After weeks of harangues between the commercial banking industry and Farm Credit System members over its proposed acquisition, Farm Credit Services of America has decided to back out of its purchase agreement with Dutch-based Rabobank International.
The agreement would have marked the first sale of a member institution to a private lender in the 80-year history of the Farm Credit System, the national network of farmer-owned federal land banks and farm credit services cooperatives.
Rabobank had recently increased its purchase price to $750 million for the Omaha-based Farm Credit Services, a 25-percent increase over its initial offer of $600 million. Farm Credit Services of America serves farmers in Iowa, Nebraska, South Dakota and Wyoming.
Farm Credit Services of America said it made its decision because of the increasing likelihood of a delay in approval for the transaction and other factors.
“We are disappointed by the decision of FCSAmerica’s board, given that we had significantly increased our offer in order to clearly demonstrate our commitment to completing the transaction,” said Cor Broekhuyse, head of the Americas for Rabobank International.
“We strongly believe our partnership would have offered tremendous benefits to FCSAmerica customers in terms of new products, improved services and, of course, a considerable financial payment to stockholders. It is unfortunate that the board’s decision means that the stockholders’ right to vote will be denied.”
The Farm Credit Council, the national trade association representing Farm Credit institutions, said the decision to terminate the acquisition agreement was a step that “reaffirmed the value of the cooperative’s mission of service to Midwestern farm and ranch families.”
“We congratulate the (Farm Credit Services of America) board on taking this action and realizing the importance of maintaining Farm Credit’s core principals – farmer-ownership and its mission of service to rural America,” said Farm Credit Council President and CEO Kenneth E. Auer.
Rabobank officials said they believed criticism from Farm Credit Council members and others helped sink the purchase agreement.
“We believe FCSAmerica’s board may have been subject to undue pressure by certain FCS institutions and other third parties whose actions and statements were motivated primarily by fear of having to compete with a combined FCSAmerica-Rabobank entity,” Broekhuyse said.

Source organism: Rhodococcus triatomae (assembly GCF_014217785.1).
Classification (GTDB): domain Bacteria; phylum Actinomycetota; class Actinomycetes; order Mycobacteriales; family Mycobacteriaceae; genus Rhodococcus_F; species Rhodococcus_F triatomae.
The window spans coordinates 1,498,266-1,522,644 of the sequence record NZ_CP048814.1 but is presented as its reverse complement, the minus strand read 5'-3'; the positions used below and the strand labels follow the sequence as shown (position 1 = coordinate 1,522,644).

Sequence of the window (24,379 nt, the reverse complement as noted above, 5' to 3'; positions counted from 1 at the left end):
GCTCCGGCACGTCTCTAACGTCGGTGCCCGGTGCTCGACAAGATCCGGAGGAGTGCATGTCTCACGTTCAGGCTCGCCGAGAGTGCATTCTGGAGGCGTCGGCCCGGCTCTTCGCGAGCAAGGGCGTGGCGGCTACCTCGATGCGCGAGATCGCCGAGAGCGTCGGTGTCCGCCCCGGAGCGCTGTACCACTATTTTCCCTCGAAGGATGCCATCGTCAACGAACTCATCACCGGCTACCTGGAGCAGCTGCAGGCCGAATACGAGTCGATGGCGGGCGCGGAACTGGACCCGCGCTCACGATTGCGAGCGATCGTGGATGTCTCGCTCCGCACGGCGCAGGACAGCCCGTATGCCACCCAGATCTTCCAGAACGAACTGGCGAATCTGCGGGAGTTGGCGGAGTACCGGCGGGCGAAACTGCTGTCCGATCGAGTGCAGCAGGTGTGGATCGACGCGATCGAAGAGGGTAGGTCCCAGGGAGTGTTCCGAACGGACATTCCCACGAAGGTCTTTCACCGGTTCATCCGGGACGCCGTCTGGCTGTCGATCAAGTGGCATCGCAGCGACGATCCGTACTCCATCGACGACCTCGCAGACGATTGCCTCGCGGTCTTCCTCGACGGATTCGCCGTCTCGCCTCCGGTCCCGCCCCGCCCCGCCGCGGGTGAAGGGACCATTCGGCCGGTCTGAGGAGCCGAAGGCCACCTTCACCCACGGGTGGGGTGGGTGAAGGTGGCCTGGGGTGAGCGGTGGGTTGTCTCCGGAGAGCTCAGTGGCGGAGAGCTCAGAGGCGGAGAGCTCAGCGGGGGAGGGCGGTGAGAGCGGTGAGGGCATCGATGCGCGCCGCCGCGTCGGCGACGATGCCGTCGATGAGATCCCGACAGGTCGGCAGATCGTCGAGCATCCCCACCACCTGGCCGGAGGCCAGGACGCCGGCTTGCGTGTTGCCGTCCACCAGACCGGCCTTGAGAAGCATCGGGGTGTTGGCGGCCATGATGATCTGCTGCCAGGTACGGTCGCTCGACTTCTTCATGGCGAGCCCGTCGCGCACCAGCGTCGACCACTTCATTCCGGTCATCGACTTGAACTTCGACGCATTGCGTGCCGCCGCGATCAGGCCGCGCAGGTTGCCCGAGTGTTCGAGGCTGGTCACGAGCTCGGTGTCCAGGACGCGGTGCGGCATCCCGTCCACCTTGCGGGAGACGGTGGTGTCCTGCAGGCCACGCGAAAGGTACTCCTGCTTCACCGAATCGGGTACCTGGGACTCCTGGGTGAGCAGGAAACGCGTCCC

“We believe this is a short-sighted response and not in the best interests of American agricultural producers or rural customers. Rabobank is firmly committed to expanding its investment in the U.S. market and helping to create a more competitive financing environment, and believes that its superior products will benefit American farmers and ranchers.”
Farm Credit Services of America cited "unprecedented activities of third parties during the so-called quiet period of the regulatory process" as one of the other reasons for its decision. Others included a clarification in regulatory procedures that could affect its allowance for loan losses and changes in funding practices by AgriBank, which provides funding to FCSAmerica.
Farm Credit Council's Auer said the collapse of the agreement “highlights the challenges facing Farm Credit as it works to fulfill its mission. Agriculture is evolving and the needs of farmers, ranchers and rural communities are changing. Farm Credit should have the flexibility – either through changes in regulatory restrictions or through changes in federal law – to meet those changing needs.”
But the commercial banking industry, which was highly vocal in its support of the FCSAmerica acquisition, said the Farm Credit System should not be able to use the collapse of the agreement as an excuse to expand its lending authority.
“Farm Credit Services of America, by rejecting the offer from Rabobank Group to sell and leave the Farm Credit System, must accept that there are limits to what FCS institutions can do,” said John Blanchfield, director of the American Bankers Association’s Center for Agricultural and Rural Banking.
“Congress granted them a special-purpose charter that was designed to meet a clearly defined need – lending money to farmers, ranchers and rural homeowners.”
Blanchfield said the decision by the FCS of America board “illustrates that it is more comfortable remaining a special-purpose, tax-advantaged, government-sponsored lender with a limited, federally mandated mission. Rabobank offered them the opportunity to offer a broader array of products and services, and that offer has been rejected.”
Any Farm Credit System institution that wants to expand its services should be allowed to exercise its right to leave the system if that is what the stockholders decide to do,” said Blanchfield. “The ABA believes that existing statute provides a fair, clear and understandable process for institutions to follow if they wish to leave.”
Now that the proposed merger is dead, Rabobank leaders said they plan to significantly increase its investment in American agriculture by systematically expanding its Rabo AgriFinance and Rabo AgServices divisions, and by making further acquisitions in the U.S. agriculture sector.
Rabobank, which has been operating in the United States for 25 years, already has a sales network of over 80 locations in 20 states from which it provides ag finance services.
“Based on the positive feedback and interest we’ve received from midwestern farmers and ranchers, we are particularly looking to build our presence in the Midwest,” said Broekhuyse. “But we have a long-term strategy to serve farmers and ranchers throughout the entire United States.”